• Intestinal lymphomas and other GI cancers (malignancies)
  • Gall bladder malfunction

 

Currently, the only treatment for celiac disease is lifelong adherence to a strict gluten-free diet. Many people opt to eat gluten-free diets but for those with celiac disease, it’s a must. Those living gluten-free must avoid foods with wheat, rye and barley, such as bread and beer. Ingesting small amounts of gluten, like crumbs from a cutting board or toaster, can trigger small intestine damage.

Some people have a gluten sensitivity but not full blown celiac disease. People with non-celiac wheat sensitivity experience symptoms similar to those of celiac disease, which resolve when gluten is removed from the diet. However, they do not test positive for celiac disease. Some people experience symptoms the same symptoms found in celiac disease, such as “foggy mind”, depression, ADHD-like behavior, abdominal pain, bloating, diarrhea, constipation, headaches, bone or joint pain, and chronic fatigue when they have gluten in their diet. The terms non-celiac gluten sensitivity (NCGS) and non-celiac wheat sensitivity (NCWS) are generally used to refer to this condition, when removing gluten from the diet resolves symptoms.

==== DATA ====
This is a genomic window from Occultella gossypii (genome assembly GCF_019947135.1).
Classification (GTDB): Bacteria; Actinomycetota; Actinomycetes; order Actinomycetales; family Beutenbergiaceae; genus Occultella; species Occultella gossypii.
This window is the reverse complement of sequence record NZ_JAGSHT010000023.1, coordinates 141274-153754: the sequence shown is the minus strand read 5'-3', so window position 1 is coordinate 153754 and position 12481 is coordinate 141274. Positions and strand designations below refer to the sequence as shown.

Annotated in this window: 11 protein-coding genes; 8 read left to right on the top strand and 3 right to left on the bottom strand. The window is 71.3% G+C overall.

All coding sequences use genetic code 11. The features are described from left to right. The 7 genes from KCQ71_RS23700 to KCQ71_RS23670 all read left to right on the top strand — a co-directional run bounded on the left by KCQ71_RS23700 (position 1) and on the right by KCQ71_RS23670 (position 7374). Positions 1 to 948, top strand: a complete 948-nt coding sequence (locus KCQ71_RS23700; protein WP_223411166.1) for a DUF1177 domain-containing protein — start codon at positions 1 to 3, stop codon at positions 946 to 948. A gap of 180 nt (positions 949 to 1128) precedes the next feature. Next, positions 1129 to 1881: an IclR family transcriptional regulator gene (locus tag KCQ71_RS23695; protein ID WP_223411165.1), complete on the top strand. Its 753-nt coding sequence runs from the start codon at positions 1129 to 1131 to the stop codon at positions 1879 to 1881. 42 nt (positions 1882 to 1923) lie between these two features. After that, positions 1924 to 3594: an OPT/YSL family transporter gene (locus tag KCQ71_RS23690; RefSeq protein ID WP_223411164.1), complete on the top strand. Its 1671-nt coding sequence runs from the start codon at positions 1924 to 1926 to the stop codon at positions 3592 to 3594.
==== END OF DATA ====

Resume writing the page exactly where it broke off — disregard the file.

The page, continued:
If you are currently on a gluten-free diet, your physician may recommend a gluten challenge to allow antibodies to build in your bloodstream prior to testing. The recommended gluten intake for the gluten challenge is two slices of wheat-based bread for 6-8 weeks. A gluten challenge should only be supervised by a physician trained in celiac disease, who can move you immediately to a biopsy if your symptoms are severe. Never undertake a gluten challenge when pregnant.

Celiac disease can be difficult to diagnose because it affects people differently. There are more than 200 known celiac disease symptoms which may occur in the digestive system or other parts of the body. Some people develop celiac disease as a child, others as an adult. The reason for this is still unknown.